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3M is a global innovation company that serves customers through six business segments, including consumer and office, display and graphics, electro and communication, health care, industrial and transportation, and safety, security and protection service business. Its main culture is advocating innovation which is named 15 percent Rule. It allows research development personnel to spend 15 percent of their time perusing whatever Ideas appeal to them, as long as they have some commercial potentials. So this rule or strategy 3M created is to enhance its culture.
Organizational culture sometimes can be used as a strategy to differ each company. Most of successful organizations in the world succeeds through differing their products and service. People however easily omit organizational culture which plays a vital role to distinguish each company. Technologically, differentiation requires to position not only products but also the whole corporate. The values and emotions symbolized by the organization become key elements of differentiation strategies. For example, the corporate branding uses the vision and culture of company explicitly as a part of its unique selling proposition. For example, apple computer is known for its informality. People usually only focus on the product differentiation in a corporate strategy, actually, culture is used as a strategy to differentiate each other (Bettis, R. 2005).
The former CEO of IBM, Lou Gerstner, said: The management does not change culture. Management invites the workforce itself to change the culture. If I could have chosen not to tackle the IBM culture head-on, I probably would not have. My bias coming in was toward strategy, analysis, and measurement. In comparison, changing the attitude and behaviors of hundreds of thousands of people is very very hard. I came to see in my time at IBM that culture is not just one aspect of the game- it is the game.
Sometimes, even though the organizational culture and strategy are completely matched, it may not guarantee a company succeed. There are many external and internal factors affect its operation. The external factors include different policies and different cultures. For example, Google company is famous for free-access to any resources. Because of this, the company could not enter into China market where the government restricts sensitive information on line which is adverse to government. Since Google did not corporate with Chinese government, they now still ever enter Chinese market BBC 2010).
Organizational culture is not always permanent, instead it may change to support strategy implementation. The responsibility for doing so lies with senior management- it is a top - down job. Therefore, the management should start by asking: what behaviors do we want staff to adopt? what aspects of the culture must change to support the strategy execution? ( typical meeting agendas, customer focus, changes in leadership style) what supporting mechanisms will encourage these behaviors? (computer is fast and responsive to provide fast and responsive service to customers)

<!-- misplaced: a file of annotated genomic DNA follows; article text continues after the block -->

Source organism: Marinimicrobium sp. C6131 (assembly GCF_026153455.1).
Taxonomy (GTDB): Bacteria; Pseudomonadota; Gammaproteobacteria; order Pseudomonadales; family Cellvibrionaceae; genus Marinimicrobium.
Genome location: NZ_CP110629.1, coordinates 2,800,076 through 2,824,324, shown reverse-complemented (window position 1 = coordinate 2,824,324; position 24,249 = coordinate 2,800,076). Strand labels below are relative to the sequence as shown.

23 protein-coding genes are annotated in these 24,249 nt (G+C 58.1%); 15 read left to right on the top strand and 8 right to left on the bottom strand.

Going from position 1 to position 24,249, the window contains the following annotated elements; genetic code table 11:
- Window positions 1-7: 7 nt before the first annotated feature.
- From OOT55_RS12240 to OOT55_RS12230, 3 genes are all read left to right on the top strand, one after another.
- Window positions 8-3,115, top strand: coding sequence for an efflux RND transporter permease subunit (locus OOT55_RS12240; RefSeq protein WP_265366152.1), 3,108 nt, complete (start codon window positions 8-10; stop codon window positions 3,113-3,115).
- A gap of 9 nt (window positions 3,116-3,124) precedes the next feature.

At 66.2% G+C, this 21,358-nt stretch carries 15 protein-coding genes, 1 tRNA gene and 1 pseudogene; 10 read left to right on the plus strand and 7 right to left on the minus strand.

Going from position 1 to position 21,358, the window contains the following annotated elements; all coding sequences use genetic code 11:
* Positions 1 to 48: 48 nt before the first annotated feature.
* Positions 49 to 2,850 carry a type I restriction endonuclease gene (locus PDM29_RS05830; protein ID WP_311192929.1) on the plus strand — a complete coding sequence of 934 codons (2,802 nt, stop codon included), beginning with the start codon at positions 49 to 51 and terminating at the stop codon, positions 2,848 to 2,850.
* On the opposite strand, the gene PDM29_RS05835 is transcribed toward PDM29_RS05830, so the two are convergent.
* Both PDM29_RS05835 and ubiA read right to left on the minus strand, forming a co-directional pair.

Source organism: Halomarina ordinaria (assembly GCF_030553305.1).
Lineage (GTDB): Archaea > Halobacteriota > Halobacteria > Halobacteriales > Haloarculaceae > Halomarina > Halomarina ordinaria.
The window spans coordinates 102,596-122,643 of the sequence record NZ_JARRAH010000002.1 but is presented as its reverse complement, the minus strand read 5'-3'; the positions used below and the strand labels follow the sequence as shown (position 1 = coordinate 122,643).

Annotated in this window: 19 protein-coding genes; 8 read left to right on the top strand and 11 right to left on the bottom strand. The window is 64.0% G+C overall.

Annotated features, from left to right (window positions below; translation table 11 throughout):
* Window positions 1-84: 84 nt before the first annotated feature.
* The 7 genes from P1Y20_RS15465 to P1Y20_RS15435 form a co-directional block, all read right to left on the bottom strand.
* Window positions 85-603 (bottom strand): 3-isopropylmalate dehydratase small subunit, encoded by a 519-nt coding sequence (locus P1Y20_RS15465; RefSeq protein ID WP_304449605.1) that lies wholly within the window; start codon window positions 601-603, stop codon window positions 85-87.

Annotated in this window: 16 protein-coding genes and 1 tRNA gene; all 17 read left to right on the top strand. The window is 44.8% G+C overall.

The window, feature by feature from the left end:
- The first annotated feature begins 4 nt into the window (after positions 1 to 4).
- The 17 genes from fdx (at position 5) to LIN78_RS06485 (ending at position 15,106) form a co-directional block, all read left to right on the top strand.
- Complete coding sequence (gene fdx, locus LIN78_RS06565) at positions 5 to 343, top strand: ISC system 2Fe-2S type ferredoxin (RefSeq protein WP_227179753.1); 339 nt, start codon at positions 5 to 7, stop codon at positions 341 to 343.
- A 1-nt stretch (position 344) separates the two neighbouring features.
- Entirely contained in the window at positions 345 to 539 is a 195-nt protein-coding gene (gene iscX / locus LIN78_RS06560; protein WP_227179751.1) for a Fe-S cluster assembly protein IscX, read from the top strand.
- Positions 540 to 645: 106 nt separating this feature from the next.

A strong culture will help to align the elements required for effective implementation. There is no so- called right culture and wrong culture.
Business firms are increasingly moving from the branding of products towards the branding of firm (Bettis, R. 2005).
As company grows and becomes successful, it usually develops a culture that distinguishes it from other companies. That is one the reasons that they are so successful.
A company succeeds as a result of what the company does, its strategy, and how it does it, its culture. The culture is linked to the strategic values whether one is running a new company or changing the culture of an existing company
The process of creating organizational culture has five steps, which is formulate strategic values, develop cultural values, create vision, initiate implementation strategies, reinforce cultural behaviors (John, M. 1999).
In different companies, some people care deeply about money, some care about technology innovation and employee well being.
There are serval elements of the implementation pattern of strategy, including leadership, people and culture. Firstly, strategy is done by company leaders, then it affects culture. Next, the culture changes the way corporate operates, like hiring the right people, emphasizing teamwork, selecting credible leadership, using team and individual performance-based salary, advocating equal communication and work-life balance, treating people as individuals, recognizing people and having strong corporate social responsibility (Beamish, H. R. 2008